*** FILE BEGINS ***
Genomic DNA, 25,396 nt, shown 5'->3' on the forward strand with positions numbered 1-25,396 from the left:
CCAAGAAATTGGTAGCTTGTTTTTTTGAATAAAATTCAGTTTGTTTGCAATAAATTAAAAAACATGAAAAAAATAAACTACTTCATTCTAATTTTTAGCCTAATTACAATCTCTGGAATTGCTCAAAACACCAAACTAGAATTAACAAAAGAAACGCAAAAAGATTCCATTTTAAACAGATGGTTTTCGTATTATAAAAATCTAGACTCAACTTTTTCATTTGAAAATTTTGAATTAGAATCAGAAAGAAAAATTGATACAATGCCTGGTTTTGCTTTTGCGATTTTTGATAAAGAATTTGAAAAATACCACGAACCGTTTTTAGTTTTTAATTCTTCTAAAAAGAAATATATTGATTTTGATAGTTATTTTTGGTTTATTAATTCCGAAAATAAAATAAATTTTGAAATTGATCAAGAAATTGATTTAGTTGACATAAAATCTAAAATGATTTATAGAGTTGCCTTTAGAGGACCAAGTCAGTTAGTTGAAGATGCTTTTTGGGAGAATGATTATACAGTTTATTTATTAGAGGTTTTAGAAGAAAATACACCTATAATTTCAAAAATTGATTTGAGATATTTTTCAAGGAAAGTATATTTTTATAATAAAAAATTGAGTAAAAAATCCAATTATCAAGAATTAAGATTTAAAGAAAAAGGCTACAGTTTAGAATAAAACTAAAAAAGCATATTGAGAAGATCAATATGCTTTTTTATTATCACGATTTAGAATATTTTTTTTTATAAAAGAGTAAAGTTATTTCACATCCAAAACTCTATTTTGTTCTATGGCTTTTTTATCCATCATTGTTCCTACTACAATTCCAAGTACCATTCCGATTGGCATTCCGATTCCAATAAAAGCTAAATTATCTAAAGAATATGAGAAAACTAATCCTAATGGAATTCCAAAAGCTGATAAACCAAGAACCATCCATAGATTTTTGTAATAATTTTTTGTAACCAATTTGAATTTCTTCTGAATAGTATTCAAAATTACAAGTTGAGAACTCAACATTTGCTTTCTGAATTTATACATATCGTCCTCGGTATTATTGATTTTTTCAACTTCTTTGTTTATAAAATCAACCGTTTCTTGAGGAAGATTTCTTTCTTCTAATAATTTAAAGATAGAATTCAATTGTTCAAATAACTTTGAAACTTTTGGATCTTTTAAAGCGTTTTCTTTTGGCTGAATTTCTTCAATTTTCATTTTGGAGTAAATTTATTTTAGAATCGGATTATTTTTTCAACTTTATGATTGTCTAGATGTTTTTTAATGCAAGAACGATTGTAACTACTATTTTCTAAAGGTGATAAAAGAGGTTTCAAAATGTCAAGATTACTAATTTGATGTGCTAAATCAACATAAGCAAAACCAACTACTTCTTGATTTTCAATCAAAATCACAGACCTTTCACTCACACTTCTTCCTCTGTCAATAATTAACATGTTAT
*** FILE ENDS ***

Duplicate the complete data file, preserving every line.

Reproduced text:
Genomic DNA, 25,396 nt, shown 5'->3' on the forward strand with positions numbered 1-25,396 from the left:
CCAAGAAATTGGTAGCTTGTTTTTTTGAATAAAATTCAGTTTGTTTGCAATAAATTAAAAAACATGAAAAAAATAAACTACTTCATTCTAATTTTTAGCCTAATTACAATCTCTGGAATTGCTCAAAACACCAAACTAGAATTAACAAAAGAAACGCAAAAAGATTCCATTTTAAACAGATGGTTTTCGTATTATAAAAATCTAGACTCAACTTTTTCATTTGAAAATTTTGAATTAGAATCAGAAAGAAAAATTGATACAATGCCTGGTTTTGCTTTTGCGATTTTTGATAAAGAATTTGAAAAATACCACGAACCGTTTTTAGTTTTTAATTCTTCTAAAAAGAAATATATTGATTTTGATAGTTATTTTTGGTTTATTAATTCCGAAAATAAAATAAATTTTGAAATTGATCAAGAAATTGATTTAGTTGACATAAAATCTAAAATGATTTATAGAGTTGCCTTTAGAGGACCAAGTCAGTTAGTTGAAGATGCTTTTTGGGAGAATGATTATACAGTTTATTTATTAGAGGTTTTAGAAGAAAATACACCTATAATTTCAAAAATTGATTTGAGATATTTTTCAAGGAAAGTATATTTTTATAATAAAAAATTGAGTAAAAAATCCAATTATCAAGAATTAAGATTTAAAGAAAAAGGCTACAGTTTAGAATAAAACTAAAAAAGCATATTGAGAAGATCAATATGCTTTTTTATTATCACGATTTAGAATATTTTTTTTTATAAAAGAGTAAAGTTATTTCACATCCAAAACTCTATTTTGTTCTATGGCTTTTTTATCCATCATTGTTCCTACTACAATTCCAAGTACCATTCCGATTGGCATTCCGATTCCAATAAAAGCTAAATTATCTAAAGAATATGAGAAAACTAATCCTAATGGAATTCCAAAAGCTGATAAACCAAGAACCATCCATAGATTTTTGTAATAATTTTTTGTAACCAATTTGAATTTCTTCTGAATAGTATTCAAAATTACAAGTTGAGAACTCAACATTTGCTTTCTGAATTTATACATATCGTCCTCGGTATTATTGATTTTTTCAACTTCTTTGTTTATAAAATCAACCGTTTCTTGAGGAAGATTTCTTTCTTCTAATAATTTAAAGATAGAATTCAATTGTTCAAATAACTTTGAAACTTTTGGATCTTTTAAAGCGTTTTCTTTTGGCTGAATTTCTTCAATTTTCATTTTGGAGTAAATTTATTTTAGAATCGGATTATTTTTTCAACTTTATGATTGTCTAGATGTTTTTTAATGCAAGAACGATTGTAACTACTATTTTCTAAAGGTGATAAAAGAGGTTTCAAAATGTCAAGATTACTAATTTGATGTGCTAAATCAACATAAGCAAAACCAACTACTTCTTGATTTTCAATCAAAATCACAGACCTTTCACTCACACTTCTTCCTCTGTCAATAATTAACATGTTAT